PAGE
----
COVID crime trends: Speeding, break-ins, domestic violence

Coronavirus

The Portland Police Bureau has noticed specific trends since Oregon schools closed in mid-March

PORTLAND, Ore. (KOIN) — From a major decrease in traffic crashes to an uptick in domestic violence arrests, Portland police have noticed some changes in the past month. 

Officers have been tracking trends in the number of calls they’ve received and the types of potential crimes they’ve responded to since Oregon schools were shuttered in mid-March.

In general, police officers in Portland are responding to 12 more calls every day than they did before schools were closed. The PPB found the increase is likely due to people reporting others who aren’t following social distancing guidelines and orders for non-essential businesses to remain closed. And despite seeing a decrease in calls for service during the first few weeks, those numbers swung back up during the week of April 5—suggesting people aren’t following the stay-at-home order as well as they did in the beginning. 

Domestic violence arrests

Perhaps the most glaring trend the Portland Police Bureau has noticed in the past few weeks is an increase in the number of domestic violence arrests. There was a 29% increase between March 12 and April 15 compared to the same time frame in 2019 and a 22% increase compared to the weeks leading up to the school closure order. 

The PPB said these numbers translate to an average of less than one domestic violence arrest per day in the month of March. Officers also pointed out that they’ve seen an increase in domestic violence arrests since January so they can’t specifically blame the coronavirus pandemic or the stay-at-home order.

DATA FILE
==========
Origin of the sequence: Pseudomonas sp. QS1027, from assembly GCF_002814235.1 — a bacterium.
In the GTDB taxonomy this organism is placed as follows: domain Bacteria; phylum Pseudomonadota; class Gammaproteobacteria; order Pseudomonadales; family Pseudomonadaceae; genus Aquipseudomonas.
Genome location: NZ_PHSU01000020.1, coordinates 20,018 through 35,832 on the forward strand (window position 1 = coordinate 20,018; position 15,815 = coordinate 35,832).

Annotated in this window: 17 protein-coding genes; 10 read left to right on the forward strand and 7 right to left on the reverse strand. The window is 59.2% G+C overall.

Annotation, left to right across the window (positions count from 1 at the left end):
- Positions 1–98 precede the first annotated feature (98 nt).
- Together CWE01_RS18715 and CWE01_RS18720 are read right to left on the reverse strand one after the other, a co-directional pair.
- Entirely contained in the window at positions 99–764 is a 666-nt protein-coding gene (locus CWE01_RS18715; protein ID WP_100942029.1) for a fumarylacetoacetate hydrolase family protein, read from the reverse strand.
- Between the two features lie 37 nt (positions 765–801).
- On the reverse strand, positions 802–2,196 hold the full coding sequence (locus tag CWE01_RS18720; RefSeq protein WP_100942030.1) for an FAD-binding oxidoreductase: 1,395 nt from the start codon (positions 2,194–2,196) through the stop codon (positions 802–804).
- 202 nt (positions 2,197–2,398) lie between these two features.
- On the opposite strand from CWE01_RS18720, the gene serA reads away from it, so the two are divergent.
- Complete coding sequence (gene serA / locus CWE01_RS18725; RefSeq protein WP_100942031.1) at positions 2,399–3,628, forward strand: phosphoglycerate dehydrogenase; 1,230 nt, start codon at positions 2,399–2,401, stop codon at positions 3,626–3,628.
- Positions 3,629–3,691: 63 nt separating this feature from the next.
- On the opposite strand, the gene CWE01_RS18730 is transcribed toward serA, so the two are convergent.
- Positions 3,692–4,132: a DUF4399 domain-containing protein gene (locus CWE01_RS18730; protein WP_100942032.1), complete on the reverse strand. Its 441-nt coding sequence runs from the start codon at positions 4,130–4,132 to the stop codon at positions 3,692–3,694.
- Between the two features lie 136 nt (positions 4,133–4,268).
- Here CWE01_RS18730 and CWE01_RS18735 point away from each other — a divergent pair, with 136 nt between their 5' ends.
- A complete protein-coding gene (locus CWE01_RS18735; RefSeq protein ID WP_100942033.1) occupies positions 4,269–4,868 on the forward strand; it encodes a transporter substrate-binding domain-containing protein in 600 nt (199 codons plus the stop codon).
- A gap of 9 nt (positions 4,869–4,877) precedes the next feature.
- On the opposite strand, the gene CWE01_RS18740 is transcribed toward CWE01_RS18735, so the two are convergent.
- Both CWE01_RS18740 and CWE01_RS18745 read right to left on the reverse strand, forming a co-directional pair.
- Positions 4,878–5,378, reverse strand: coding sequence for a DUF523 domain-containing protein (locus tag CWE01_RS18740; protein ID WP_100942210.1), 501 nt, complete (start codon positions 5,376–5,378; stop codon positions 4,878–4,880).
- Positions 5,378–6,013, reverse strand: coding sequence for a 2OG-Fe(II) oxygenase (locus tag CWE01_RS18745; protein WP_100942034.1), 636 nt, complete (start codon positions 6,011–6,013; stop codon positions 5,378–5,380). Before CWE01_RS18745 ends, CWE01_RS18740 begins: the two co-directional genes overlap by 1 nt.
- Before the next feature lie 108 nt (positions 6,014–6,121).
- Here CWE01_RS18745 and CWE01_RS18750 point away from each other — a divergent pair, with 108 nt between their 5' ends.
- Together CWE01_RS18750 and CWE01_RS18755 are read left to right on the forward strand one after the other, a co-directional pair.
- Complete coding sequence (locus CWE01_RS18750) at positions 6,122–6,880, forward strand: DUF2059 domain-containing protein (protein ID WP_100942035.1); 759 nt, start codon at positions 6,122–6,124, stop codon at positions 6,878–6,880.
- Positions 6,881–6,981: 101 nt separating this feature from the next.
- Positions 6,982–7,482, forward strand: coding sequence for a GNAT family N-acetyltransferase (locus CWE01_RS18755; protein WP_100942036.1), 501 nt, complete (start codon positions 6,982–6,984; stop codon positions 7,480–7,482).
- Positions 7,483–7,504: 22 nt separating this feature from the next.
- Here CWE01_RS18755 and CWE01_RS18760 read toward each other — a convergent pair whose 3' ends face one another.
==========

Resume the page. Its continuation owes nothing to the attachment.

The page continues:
Traffic citations

Fewer people commuting into their places of work means fewer people on the road—a rather obvious result reflected in the PPB’s trend report. Police said the number of collision calls have been slashed nearly in half since March 12. Officers are now getting about 20 fewer calls a day than in the previous weeks. 

However, officers are now making more traffic stops than ever. The majority of stops have been for speeding—a sign that drivers are taking more risks. KOIN 6 News previously investigated this spike in traffic stops and learned many speeding drivers falsely assume there are fewer officers on patrol due to social distancing measures. 

Break-ins

Burglary statistics also appear directly linked to the coronavirus pandemic. Portland police said they’ve seen a decrease in home burglaries but an uptick in break-ins targeting commercial businesses. The former is thought to be the result of people spending more time at home—a deterrent to would-be-criminals—while the latter is due to temporary business closures. 

Bars, restaurants and nightclubs were the most-burglarized businesses from March 1 to April 6. Portland’s Hazelwood neighborhood saw the most commercial burglaries during that time with a total of 23 followed by the Downtown district (17), Northwest (16) and Centennial (14), according to police.

Gun violence

The number of shootings in the Portland metro area has also increased since mid-March, the PPB said. The bureau reported 156 calls about gunfire from Feb. 6 to March 11; they received 70 more calls from March 12 to April 12. The number of actual shootings incidents increased by five.

Bike thefts

Bike thefts are also on the rise over last year, PPB data shows, though whether the COVID-19 crisis has played a hand in the increase is unclear. The total number of stolen bicycles increased by 42 in the first three months of 2020 compared to 2019.

Portland Police Bureau’s full trend summary

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